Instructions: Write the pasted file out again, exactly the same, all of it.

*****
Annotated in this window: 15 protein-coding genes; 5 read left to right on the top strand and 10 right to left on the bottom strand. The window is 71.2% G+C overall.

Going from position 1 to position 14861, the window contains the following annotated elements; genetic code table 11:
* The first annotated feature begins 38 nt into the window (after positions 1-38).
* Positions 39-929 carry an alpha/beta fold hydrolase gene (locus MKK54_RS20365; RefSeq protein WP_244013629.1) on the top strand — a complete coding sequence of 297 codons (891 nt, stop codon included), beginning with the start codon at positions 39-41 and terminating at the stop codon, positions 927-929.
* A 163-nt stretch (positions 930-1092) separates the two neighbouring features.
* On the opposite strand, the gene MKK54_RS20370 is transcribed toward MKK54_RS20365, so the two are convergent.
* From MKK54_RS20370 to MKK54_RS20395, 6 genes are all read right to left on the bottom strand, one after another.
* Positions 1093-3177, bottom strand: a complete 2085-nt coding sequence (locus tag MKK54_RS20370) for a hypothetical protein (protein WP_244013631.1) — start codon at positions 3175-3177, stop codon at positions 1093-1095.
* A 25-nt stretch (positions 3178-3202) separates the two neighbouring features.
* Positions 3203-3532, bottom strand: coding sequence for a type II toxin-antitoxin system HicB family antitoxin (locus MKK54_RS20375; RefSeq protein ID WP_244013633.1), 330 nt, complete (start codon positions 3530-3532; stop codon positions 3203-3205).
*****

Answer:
Annotated in this window: 15 protein-coding genes; 5 read left to right on the top strand and 10 right to left on the bottom strand. The window is 71.2% G+C overall.

Going from position 1 to position 14861, the window contains the following annotated elements; genetic code table 11:
* The first annotated feature begins 38 nt into the window (after positions 1-38).
* Positions 39-929 carry an alpha/beta fold hydrolase gene (locus MKK54_RS20365; RefSeq protein WP_244013629.1) on the top strand — a complete coding sequence of 297 codons (891 nt, stop codon included), beginning with the start codon at positions 39-41 and terminating at the stop codon, positions 927-929.
* A 163-nt stretch (positions 930-1092) separates the two neighbouring features.
* On the opposite strand, the gene MKK54_RS20370 is transcribed toward MKK54_RS20365, so the two are convergent.
* From MKK54_RS20370 to MKK54_RS20395, 6 genes are all read right to left on the bottom strand, one after another.
* Positions 1093-3177, bottom strand: a complete 2085-nt coding sequence (locus tag MKK54_RS20370) for a hypothetical protein (protein WP_244013631.1) — start codon at positions 3175-3177, stop codon at positions 1093-1095.
* A 25-nt stretch (positions 3178-3202) separates the two neighbouring features.
* Positions 3203-3532, bottom strand: coding sequence for a type II toxin-antitoxin system HicB family antitoxin (locus MKK54_RS20375; RefSeq protein ID WP_244013633.1), 330 nt, complete (start codon positions 3530-3532; stop codon positions 3203-3205).